Matt Schwoegler, ITC
When I first started training thermographers back in 2002, most infrared cameras at the time were $40,000-60,000 USD. It was a significant investment for many organizations who were using thermography which they took very seriously. They took training seriously too. After all, if you’re spending that much money on a piece of hardware, the operator better know how to use it properly.
It was shortly after that the world’s first sub-$10,000 thermal imager made its debut with a price point that changed the industry. Today you can buy an IR camera that fits on your phone for just a few hundred dollars and the variety and quality of what’s available for under $10,000 is simply astonishing.
What hasn’t changed in that time is physics. Heat still moves from hot to cold. Unfortunately, just like the cost of equipment, the conversation between the employee and the employer about the need and expense of training has seemingly changed.
Fifteen years ago, after spending $50,000+ on a new camera, I’d bet most didn’t put too much thought into the additional cost of training. There was absolutely no question…with an investment that large, you better know what you’re doing! The response from a supervisor when asked by a thermographer for approval to attend a class was often similar to this:
$1,600 for the class registration, you’re flying to Phoenix, renting a car, staying at a golf resort for four days and eating out every night? What’s the question? Book it!
Today, that same discussion over training for an infrared camera which costs less than some new smartphones probably ends a bit differently.
You want to travel WHERE and it’s going to cost HOW MUCH? Riiiiight…go find a free YouTube video.
To be honest, I find this logic a bit confusing.
How does the cost of the equipment relate in any way to the training required to operate it properly? We don’t do this with almost anything else.
Take your typical hammer. We all own one and, just like your low-cost infrared camera, it is quite easy to operate and is also considered a relatively inexpensive tool for its trade. I know this because I have several and my seven-year-old uses one to pound nails very effectively into a board.
However, it still requires a skilled carpenter to properly frame a house using the same instrument. And if I hire someone to build an addition on my home, I honestly couldn’t care less about how much they paid for the hammer in their tool box. I am very concerned, however, with their qualifications and ability to swing one.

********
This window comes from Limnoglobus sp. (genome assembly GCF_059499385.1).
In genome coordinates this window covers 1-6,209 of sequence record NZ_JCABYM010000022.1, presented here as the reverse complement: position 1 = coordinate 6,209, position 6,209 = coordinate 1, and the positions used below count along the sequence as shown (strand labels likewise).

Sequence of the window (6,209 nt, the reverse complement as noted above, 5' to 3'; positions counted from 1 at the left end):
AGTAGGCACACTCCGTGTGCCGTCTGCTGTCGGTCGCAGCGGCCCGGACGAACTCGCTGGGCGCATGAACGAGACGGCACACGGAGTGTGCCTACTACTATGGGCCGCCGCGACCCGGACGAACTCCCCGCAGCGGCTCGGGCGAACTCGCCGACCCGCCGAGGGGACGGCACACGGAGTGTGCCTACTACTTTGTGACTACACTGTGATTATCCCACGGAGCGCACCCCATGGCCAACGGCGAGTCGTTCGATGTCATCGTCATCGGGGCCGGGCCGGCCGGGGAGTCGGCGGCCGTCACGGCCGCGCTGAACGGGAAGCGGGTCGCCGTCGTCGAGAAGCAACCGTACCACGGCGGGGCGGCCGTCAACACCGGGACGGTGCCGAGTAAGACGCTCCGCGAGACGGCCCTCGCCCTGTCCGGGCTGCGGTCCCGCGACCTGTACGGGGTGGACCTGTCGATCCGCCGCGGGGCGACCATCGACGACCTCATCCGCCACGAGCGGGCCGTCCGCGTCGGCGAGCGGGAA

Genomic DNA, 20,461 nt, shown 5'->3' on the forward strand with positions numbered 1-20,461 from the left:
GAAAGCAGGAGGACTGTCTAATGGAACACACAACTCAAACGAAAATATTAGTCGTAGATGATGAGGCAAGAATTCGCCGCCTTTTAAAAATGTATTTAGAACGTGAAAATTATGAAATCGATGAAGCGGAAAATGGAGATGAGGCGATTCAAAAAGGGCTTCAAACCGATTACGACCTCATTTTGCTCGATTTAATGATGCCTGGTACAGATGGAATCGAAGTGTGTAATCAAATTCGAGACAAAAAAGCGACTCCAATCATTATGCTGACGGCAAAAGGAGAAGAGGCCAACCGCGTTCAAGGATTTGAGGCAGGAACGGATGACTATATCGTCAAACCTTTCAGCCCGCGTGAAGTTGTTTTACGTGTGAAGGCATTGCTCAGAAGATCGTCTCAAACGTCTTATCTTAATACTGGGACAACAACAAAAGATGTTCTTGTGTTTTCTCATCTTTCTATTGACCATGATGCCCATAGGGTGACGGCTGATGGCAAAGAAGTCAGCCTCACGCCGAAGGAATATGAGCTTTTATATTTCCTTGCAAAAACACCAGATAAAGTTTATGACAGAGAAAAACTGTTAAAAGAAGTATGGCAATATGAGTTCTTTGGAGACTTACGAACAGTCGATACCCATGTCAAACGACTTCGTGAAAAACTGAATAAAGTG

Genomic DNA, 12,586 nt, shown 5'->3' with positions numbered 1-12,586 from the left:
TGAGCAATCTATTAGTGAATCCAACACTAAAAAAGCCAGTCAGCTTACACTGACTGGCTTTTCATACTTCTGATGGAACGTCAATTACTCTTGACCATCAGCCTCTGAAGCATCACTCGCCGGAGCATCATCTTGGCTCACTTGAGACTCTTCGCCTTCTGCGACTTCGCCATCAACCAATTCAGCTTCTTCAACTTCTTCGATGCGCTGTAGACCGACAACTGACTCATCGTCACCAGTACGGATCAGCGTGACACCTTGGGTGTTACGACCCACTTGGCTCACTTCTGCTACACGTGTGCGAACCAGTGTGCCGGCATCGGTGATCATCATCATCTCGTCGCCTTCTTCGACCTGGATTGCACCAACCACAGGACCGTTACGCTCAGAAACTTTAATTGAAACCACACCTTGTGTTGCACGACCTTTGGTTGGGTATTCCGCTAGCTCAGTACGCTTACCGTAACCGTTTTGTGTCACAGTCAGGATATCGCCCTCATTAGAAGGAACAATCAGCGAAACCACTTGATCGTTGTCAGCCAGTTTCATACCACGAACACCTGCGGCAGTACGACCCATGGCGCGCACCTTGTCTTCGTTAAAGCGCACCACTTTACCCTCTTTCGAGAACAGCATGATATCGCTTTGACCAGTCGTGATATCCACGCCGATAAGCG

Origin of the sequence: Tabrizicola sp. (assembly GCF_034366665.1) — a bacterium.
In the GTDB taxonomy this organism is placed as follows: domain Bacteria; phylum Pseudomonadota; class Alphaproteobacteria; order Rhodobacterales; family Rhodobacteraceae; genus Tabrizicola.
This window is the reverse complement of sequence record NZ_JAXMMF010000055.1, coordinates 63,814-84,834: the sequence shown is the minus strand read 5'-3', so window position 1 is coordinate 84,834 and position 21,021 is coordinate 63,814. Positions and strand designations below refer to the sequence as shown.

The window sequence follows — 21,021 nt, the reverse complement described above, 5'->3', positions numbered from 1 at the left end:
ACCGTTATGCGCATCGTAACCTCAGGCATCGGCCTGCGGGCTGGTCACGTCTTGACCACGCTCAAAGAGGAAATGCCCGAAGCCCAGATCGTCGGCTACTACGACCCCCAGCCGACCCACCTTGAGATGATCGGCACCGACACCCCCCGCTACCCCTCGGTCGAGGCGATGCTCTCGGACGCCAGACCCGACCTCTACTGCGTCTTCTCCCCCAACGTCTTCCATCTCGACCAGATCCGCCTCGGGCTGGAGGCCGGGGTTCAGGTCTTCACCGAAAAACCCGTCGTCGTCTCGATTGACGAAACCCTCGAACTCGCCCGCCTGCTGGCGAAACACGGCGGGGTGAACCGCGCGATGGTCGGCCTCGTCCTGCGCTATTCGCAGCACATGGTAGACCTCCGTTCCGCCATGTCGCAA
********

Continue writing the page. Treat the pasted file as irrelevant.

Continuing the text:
That’s not something you are going to learn (and more importantly master) by watching YouTube. The same is absolutely true with thermography. Yet I still regularly experience this type of a reaction when discussing the importance of infrared training with certain new thermographers (and more importantly their managers) who doubt such a commitment of time and money is even necessary.
The class is four days long?! We have to pay for it and possibly travel?!
I’m guessing the carpenter, plumber or electrician working on your house has done a bit more prep than watch a few videos. So why would it be any different for a thermographer? I expect a similar level of competence from a professional who could potentially cause hundreds of thousands of dollars in damage (or worse) because they didn’t understand heat transfer and made the wrong call.
Proper training and certification is essential regardless of how much you may have paid for your infrared camera. In fact, it has nothing to do with the cost of the device at all. At the end of the day it’s still a tool, and just because the market is now flush with high quality thermal imagers that cost about as much as a decent table saw, they still require qualified personnel with the right knowledge and skill to operate successfully.